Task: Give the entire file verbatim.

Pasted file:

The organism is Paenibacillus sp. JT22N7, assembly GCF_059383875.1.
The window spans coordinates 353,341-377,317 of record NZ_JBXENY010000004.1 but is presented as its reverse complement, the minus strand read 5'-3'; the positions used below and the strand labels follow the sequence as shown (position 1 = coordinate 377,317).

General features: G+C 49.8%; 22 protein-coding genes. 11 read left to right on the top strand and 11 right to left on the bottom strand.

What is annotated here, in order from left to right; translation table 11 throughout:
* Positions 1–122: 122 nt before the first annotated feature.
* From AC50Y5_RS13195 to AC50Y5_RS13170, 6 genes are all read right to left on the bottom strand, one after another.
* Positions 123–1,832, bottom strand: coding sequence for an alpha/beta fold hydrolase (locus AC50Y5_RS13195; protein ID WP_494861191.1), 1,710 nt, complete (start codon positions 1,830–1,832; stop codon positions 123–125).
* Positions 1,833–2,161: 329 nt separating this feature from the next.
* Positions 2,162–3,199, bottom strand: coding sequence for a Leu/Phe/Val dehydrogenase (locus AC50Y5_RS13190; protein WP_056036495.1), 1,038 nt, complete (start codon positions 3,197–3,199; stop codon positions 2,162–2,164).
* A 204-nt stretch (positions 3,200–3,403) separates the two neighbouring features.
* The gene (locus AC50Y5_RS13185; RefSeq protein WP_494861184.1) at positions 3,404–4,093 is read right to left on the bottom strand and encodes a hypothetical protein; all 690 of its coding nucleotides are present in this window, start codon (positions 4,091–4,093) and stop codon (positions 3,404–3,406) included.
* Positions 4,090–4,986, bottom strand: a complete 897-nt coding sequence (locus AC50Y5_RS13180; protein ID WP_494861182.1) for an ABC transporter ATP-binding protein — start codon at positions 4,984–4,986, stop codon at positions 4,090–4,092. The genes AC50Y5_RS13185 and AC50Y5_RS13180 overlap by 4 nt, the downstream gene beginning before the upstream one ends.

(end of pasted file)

The organism is Paenibacillus sp. JT22N7, assembly GCF_059383875.1.
The window spans coordinates 353,341-377,317 of record NZ_JBXENY010000004.1 but is presented as its reverse complement, the minus strand read 5'-3'; the positions used below and the strand labels follow the sequence as shown (position 1 = coordinate 377,317).

General features: G+C 49.8%; 22 protein-coding genes. 11 read left to right on the top strand and 11 right to left on the bottom strand.

What is annotated here, in order from left to right; translation table 11 throughout:
* Positions 1–122: 122 nt before the first annotated feature.
* From AC50Y5_RS13195 to AC50Y5_RS13170, 6 genes are all read right to left on the bottom strand, one after another.
* Positions 123–1,832, bottom strand: coding sequence for an alpha/beta fold hydrolase (locus AC50Y5_RS13195; protein ID WP_494861191.1), 1,710 nt, complete (start codon positions 1,830–1,832; stop codon positions 123–125).
* Positions 1,833–2,161: 329 nt separating this feature from the next.
* Positions 2,162–3,199, bottom strand: coding sequence for a Leu/Phe/Val dehydrogenase (locus AC50Y5_RS13190; protein WP_056036495.1), 1,038 nt, complete (start codon positions 3,197–3,199; stop codon positions 2,162–2,164).
* A 204-nt stretch (positions 3,200–3,403) separates the two neighbouring features.
* The gene (locus AC50Y5_RS13185; RefSeq protein WP_494861184.1) at positions 3,404–4,093 is read right to left on the bottom strand and encodes a hypothetical protein; all 690 of its coding nucleotides are present in this window, start codon (positions 4,091–4,093) and stop codon (positions 3,404–3,406) included.
* Positions 4,090–4,986, bottom strand: a complete 897-nt coding sequence (locus AC50Y5_RS13180; protein ID WP_494861182.1) for an ABC transporter ATP-binding protein — start codon at positions 4,984–4,986, stop codon at positions 4,090–4,092. The genes AC50Y5_RS13185 and AC50Y5_RS13180 overlap by 4 nt, the downstream gene beginning before the upstream one ends.